"We went through a lot of work to get them to be ready to go to CSI for approval, and they never informed us they were going to D-49," Glenn Gustafson, D-11's chief financial officer and deputy superintendent, said last month.

Matt Meister, D-49 spokesman, disagrees. He said D-49 informed D-11 last September about the military school's interest in being authorized by its district, and D-49 has "maintained an ongoing dialogue with District 11 about this idea for nearly six months."

"We are certain that District 11 representatives were not surprised by CMA's interest in chartering through District 49," Meister said. "While not routine, the authorization by an adjoining district is lawful, and in this particular case, very natural."

D-49 has had a strong emphasis on supporting military families, he said, and for several years has been interested in helping develop a military-style school.

Terry Crow Lewis, executive director of Colorado Charter School Institute, said since it seemed like there wasn't going to be agreement between D-11, D-49 and the proposed military school, leaders of the school in recent weeks approached her agency for authorization.

Since Falcon D-49 had given conditional approval in February of the school's proposed plans, including budget, structure, curriculum and focus, she said her agency is conducting a "compressed and expedited" review process.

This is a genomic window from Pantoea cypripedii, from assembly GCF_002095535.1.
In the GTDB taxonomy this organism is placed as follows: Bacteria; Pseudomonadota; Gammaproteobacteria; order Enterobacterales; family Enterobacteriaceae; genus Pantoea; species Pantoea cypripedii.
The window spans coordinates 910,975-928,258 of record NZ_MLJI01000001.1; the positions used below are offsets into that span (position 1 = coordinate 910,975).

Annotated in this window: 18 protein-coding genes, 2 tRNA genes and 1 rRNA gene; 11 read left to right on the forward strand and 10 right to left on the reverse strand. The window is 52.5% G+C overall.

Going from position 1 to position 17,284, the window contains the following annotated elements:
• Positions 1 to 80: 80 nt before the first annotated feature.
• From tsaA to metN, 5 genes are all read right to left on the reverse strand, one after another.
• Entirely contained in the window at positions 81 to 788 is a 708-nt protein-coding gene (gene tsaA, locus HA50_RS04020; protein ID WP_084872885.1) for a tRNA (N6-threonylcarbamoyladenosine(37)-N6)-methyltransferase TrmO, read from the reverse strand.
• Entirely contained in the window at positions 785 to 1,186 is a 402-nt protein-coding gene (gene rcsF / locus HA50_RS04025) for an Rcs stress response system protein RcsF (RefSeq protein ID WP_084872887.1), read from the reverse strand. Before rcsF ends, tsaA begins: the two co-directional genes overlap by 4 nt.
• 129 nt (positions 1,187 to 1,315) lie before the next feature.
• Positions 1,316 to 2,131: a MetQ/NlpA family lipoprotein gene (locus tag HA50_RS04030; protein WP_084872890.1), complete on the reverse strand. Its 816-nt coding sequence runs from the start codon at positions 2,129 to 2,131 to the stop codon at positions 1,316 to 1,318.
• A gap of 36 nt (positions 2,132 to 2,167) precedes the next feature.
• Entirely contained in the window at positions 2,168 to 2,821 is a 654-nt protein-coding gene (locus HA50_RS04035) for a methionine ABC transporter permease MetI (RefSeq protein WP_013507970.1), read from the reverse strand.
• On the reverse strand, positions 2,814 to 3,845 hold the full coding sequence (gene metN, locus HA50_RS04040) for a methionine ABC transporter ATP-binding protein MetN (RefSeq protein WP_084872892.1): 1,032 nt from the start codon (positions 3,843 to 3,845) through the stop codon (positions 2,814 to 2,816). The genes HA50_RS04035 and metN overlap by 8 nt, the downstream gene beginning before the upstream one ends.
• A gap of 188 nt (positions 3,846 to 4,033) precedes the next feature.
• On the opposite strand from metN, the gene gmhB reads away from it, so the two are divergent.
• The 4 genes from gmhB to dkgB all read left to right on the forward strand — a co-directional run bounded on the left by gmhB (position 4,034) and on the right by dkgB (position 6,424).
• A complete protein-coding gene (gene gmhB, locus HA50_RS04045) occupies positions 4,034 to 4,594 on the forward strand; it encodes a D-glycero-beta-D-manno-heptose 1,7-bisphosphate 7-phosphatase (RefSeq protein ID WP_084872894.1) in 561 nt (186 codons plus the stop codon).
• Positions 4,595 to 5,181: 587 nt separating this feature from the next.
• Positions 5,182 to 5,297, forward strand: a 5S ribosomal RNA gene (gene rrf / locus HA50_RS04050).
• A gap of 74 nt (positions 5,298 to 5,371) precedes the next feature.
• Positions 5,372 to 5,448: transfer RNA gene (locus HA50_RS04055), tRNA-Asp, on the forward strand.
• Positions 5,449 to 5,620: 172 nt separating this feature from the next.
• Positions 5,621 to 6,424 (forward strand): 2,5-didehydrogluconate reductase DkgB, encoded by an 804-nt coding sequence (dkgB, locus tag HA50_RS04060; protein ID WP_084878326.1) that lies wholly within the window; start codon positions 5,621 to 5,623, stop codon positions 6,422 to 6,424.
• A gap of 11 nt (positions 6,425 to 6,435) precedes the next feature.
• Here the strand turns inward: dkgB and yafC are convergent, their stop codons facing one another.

"We all agree this is an unusual situation, and we also wanted to make sure we recognize, respect and acknowledge the work D-49 did with the school," she said.

Thursday night's open house is part of the requirements for charter authorization, for school officials to meet with the community and gather input.

"This roadblock is an obstacle the applicant did not foresee," Lewis said, "and they've been responsive and positive in trying to meet our requirements in a short time."

Ash said school organizers have 350 letters of interest from parents who want to enroll their children for the fall semester. The school plans to open with grades K-9 and add a grade each year to 12th.

The concept is to emphasize sciences, technology, engineering, arts, math and business subjects. The Civil Air Patrol cadet program will serve as a model for the military training format, Ash said.

"The program does a phenomenal job of blending STEM, project-based learning, character development and leadership development," he said.

The muddled authorization has led to a few setbacks, Ash said, including delaying hiring teachers and pushing back by about three weeks the real estate transaction on the building.

Also, "It will divert some of our funds toward accelerating our construction schedule," Ash said.

The Colorado Charter School Institute has 39 schools with more than 16,000 students across the state under its wing, Lewis said, including nine schools in the Pikes Peak region.

The state agency was enacted by legislation in 2004. To preserve local control over education, public school districts in Colorado have the authority to decide which schools reside in their boundaries and the first right of refusal.